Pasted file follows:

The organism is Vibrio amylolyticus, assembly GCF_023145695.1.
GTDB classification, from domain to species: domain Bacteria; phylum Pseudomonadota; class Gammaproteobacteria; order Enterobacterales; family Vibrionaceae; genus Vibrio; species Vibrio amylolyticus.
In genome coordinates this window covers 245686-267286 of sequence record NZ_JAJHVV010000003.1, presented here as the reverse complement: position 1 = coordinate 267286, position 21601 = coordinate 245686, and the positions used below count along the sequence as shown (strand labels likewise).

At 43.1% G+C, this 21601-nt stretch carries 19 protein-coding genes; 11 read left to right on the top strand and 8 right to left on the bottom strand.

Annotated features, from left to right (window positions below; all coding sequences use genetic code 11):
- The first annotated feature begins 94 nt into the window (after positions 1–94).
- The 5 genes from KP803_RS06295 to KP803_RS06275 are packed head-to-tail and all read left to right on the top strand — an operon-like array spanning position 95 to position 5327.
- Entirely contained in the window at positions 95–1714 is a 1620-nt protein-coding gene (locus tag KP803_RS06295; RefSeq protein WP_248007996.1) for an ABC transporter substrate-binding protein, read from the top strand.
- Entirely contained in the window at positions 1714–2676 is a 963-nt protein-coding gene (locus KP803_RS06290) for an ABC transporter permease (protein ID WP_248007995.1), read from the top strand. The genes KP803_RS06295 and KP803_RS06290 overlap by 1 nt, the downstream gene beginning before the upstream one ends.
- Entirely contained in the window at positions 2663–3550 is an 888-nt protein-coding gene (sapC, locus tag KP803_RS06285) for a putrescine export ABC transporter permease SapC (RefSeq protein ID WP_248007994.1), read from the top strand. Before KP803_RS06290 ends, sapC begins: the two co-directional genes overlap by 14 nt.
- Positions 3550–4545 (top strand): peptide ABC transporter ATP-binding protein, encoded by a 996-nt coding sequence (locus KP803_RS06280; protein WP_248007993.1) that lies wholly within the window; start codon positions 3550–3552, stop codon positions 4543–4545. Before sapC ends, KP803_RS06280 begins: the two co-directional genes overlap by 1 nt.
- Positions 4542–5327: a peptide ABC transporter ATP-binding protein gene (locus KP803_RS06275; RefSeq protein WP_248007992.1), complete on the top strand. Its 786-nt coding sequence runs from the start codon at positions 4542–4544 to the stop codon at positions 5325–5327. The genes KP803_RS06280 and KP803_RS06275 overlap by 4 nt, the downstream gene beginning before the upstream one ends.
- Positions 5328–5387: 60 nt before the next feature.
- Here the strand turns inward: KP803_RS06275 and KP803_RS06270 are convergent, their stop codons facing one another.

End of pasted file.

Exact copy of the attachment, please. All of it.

The organism is Vibrio amylolyticus, assembly GCF_023145695.1.
GTDB classification, from domain to species: domain Bacteria; phylum Pseudomonadota; class Gammaproteobacteria; order Enterobacterales; family Vibrionaceae; genus Vibrio; species Vibrio amylolyticus.
In genome coordinates this window covers 245686-267286 of sequence record NZ_JAJHVV010000003.1, presented here as the reverse complement: position 1 = coordinate 267286, position 21601 = coordinate 245686, and the positions used below count along the sequence as shown (strand labels likewise).

At 43.1% G+C, this 21601-nt stretch carries 19 protein-coding genes; 11 read left to right on the top strand and 8 right to left on the bottom strand.

Annotated features, from left to right (window positions below; all coding sequences use genetic code 11):
- The first annotated feature begins 94 nt into the window (after positions 1–94).
- The 5 genes from KP803_RS06295 to KP803_RS06275 are packed head-to-tail and all read left to right on the top strand — an operon-like array spanning position 95 to position 5327.
- Entirely contained in the window at positions 95–1714 is a 1620-nt protein-coding gene (locus tag KP803_RS06295; RefSeq protein WP_248007996.1) for an ABC transporter substrate-binding protein, read from the top strand.
- Entirely contained in the window at positions 1714–2676 is a 963-nt protein-coding gene (locus KP803_RS06290) for an ABC transporter permease (protein ID WP_248007995.1), read from the top strand. The genes KP803_RS06295 and KP803_RS06290 overlap by 1 nt, the downstream gene beginning before the upstream one ends.
- Entirely contained in the window at positions 2663–3550 is an 888-nt protein-coding gene (sapC, locus tag KP803_RS06285) for a putrescine export ABC transporter permease SapC (RefSeq protein ID WP_248007994.1), read from the top strand. Before KP803_RS06290 ends, sapC begins: the two co-directional genes overlap by 14 nt.
- Positions 3550–4545 (top strand): peptide ABC transporter ATP-binding protein, encoded by a 996-nt coding sequence (locus KP803_RS06280; protein WP_248007993.1) that lies wholly within the window; start codon positions 3550–3552, stop codon positions 4543–4545. Before sapC ends, KP803_RS06280 begins: the two co-directional genes overlap by 1 nt.
- Positions 4542–5327: a peptide ABC transporter ATP-binding protein gene (locus KP803_RS06275; RefSeq protein WP_248007992.1), complete on the top strand. Its 786-nt coding sequence runs from the start codon at positions 4542–4544 to the stop codon at positions 5325–5327. The genes KP803_RS06280 and KP803_RS06275 overlap by 4 nt, the downstream gene beginning before the upstream one ends.
- Positions 5328–5387: 60 nt before the next feature.
- Here the strand turns inward: KP803_RS06275 and KP803_RS06270 are convergent, their stop codons facing one another.